PILOT PROJECT CORE - ABSTRACT The center?s Pilot Project Core represents the most critical mechanism to promote innovative investigational endeavors by young and established scientists. It is particularly effective in fostering a transition of senior postdocs and early-stage investigators to the pathway to independence in their chosen research topics related to the center?s theme. It also facilitates generation of new leading-edge studies by established investigators from other fields on research subjects of our emphasis via collaboration with the center members and support from scientific cores. During the past 5 years, the core supported 14 investigators. Of these, 8 received the support for 2 or 3 years on the same projects. Ten funded investigators published total 26 manuscripts; 4 senior postdocs/junior scientists were transitioned to faculty positions; 6 acquired NIH grants (2 R01, 1 K01, 1 K08, 2 R21, 2 R30 subawards) and 4 foundation grants. We attribute this successful outcome to a combination of the seed funding and the Core?s comprehensive support mechanisms involving the Center?s other cores (e.g., Animal Core, ILCC) and interactive platforms such as Progress Report meeting, annual symposium, single-topic workshops, educational programs which generate and stimulate collaborative opportunities for the awardees. In the next funding cycle, the Core will continue to promote career development of young scientists and support a generation of new cutting-edge science in the field of ALPD and cirrhosis. Toward this goal, the Core pursues the following five specific aims: 1) to promote exploration for new and innovative research in pursuit of the center?s research theme; 2) to identify and recruit new and qualified senior postdocs and young scientists into our field of interest and support their transition to academic independence; 3) to identify and recruit established investigators with expertise in other fields into research relevant to the center?s theme; 4) support the growth of meritorious but unfunded studies into competitive projects that attract NIH support through R01 and other mechanisms; and 5) to integrate the center?s other supportive mechanisms such as cores and educational and training programs to maximize the potential of pilot projects for maturing to competitive studies.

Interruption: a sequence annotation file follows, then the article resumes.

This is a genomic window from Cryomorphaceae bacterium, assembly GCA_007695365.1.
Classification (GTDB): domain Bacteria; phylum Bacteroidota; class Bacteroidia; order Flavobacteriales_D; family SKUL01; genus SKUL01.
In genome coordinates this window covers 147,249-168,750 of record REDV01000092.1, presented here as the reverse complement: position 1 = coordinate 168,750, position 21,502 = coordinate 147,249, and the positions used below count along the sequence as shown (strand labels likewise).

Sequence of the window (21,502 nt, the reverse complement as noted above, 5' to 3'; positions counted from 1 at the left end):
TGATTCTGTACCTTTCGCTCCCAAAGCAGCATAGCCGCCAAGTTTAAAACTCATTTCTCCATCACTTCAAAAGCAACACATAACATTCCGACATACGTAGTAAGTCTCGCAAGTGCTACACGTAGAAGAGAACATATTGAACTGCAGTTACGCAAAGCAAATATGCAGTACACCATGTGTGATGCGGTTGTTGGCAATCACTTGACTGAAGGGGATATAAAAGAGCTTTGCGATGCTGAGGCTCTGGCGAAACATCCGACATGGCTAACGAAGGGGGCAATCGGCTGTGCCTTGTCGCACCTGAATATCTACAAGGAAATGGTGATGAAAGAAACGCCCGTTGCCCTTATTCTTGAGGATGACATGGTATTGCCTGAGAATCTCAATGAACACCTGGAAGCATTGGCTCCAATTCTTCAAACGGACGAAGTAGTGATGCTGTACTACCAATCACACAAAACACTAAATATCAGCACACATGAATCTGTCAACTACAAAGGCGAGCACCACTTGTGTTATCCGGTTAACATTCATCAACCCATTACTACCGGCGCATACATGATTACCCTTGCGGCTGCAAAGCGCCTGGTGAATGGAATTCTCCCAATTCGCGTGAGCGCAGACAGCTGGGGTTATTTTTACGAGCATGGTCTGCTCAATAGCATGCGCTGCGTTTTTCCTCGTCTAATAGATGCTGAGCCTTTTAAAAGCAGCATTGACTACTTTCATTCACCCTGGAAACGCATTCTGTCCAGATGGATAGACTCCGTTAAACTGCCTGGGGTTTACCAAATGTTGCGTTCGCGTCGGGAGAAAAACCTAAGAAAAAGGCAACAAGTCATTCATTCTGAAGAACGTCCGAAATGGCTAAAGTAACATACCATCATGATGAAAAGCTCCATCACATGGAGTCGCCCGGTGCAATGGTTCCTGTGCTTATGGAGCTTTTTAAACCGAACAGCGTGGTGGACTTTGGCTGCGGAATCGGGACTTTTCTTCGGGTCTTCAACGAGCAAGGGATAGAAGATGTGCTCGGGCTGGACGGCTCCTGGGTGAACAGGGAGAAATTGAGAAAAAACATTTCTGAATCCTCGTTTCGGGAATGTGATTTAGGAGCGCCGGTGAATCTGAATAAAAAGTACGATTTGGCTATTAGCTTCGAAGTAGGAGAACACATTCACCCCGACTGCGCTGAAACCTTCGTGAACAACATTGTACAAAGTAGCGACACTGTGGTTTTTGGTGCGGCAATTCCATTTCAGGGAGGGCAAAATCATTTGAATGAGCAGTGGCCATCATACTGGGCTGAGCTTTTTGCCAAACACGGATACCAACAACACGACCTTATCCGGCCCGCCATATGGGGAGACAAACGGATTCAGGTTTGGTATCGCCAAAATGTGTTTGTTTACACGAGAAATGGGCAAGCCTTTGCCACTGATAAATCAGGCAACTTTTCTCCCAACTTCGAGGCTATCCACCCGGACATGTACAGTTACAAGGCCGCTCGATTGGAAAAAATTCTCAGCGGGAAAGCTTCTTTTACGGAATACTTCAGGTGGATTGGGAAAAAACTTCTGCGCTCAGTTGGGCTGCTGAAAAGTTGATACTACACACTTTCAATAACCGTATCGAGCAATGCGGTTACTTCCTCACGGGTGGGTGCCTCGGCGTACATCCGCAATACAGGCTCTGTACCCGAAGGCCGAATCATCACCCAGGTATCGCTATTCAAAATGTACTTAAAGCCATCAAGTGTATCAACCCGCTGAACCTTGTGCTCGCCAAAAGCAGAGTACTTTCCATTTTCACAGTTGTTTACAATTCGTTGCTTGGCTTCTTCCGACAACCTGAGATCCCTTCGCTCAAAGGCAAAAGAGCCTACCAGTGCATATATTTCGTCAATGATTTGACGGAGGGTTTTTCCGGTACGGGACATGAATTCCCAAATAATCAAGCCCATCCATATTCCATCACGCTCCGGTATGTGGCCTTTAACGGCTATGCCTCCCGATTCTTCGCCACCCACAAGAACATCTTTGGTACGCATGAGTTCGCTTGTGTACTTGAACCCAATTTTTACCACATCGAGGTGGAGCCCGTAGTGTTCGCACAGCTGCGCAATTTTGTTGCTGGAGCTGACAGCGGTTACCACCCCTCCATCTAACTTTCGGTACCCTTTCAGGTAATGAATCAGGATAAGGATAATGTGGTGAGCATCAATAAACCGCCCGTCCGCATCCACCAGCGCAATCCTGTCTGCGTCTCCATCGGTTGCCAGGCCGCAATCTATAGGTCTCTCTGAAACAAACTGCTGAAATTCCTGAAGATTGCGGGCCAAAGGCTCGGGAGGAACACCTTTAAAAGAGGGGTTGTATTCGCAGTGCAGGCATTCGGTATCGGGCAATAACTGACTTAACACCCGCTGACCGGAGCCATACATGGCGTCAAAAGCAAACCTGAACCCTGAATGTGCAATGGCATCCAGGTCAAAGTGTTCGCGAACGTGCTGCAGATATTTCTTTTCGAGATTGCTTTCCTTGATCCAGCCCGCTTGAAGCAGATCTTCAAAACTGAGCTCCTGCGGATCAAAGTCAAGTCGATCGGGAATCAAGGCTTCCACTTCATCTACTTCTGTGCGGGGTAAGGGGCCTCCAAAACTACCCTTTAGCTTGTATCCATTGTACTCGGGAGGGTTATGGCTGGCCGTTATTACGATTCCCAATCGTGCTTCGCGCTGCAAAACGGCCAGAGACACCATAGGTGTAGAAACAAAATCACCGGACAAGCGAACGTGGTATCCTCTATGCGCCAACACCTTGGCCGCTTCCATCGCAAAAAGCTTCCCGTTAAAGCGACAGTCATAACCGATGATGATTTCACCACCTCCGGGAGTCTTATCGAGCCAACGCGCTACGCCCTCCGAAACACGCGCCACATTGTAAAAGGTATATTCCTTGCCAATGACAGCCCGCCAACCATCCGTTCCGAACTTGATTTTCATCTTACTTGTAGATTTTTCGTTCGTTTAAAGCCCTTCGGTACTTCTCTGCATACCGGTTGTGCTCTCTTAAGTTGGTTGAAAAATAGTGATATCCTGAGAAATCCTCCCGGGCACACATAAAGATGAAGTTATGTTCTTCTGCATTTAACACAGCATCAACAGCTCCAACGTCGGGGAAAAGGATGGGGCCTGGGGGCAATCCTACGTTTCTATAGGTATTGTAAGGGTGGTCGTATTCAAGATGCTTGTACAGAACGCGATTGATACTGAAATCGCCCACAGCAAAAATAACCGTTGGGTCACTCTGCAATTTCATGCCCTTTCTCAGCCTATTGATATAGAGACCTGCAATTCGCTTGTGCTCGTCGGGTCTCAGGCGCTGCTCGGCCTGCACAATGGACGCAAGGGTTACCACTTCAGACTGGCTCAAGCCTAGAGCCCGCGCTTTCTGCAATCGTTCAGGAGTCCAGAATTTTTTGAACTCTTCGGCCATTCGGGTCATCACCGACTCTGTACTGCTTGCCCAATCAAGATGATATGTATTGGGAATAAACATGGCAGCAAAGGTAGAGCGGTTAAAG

National Institute of Health (NIH)
National Institute on Alcohol Abuse and Alcoholism (NIAAA)
Specialized Center (P50)
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Special Emphasis Panel (ZAA1)
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University of Southern California
Los Angeles
United States
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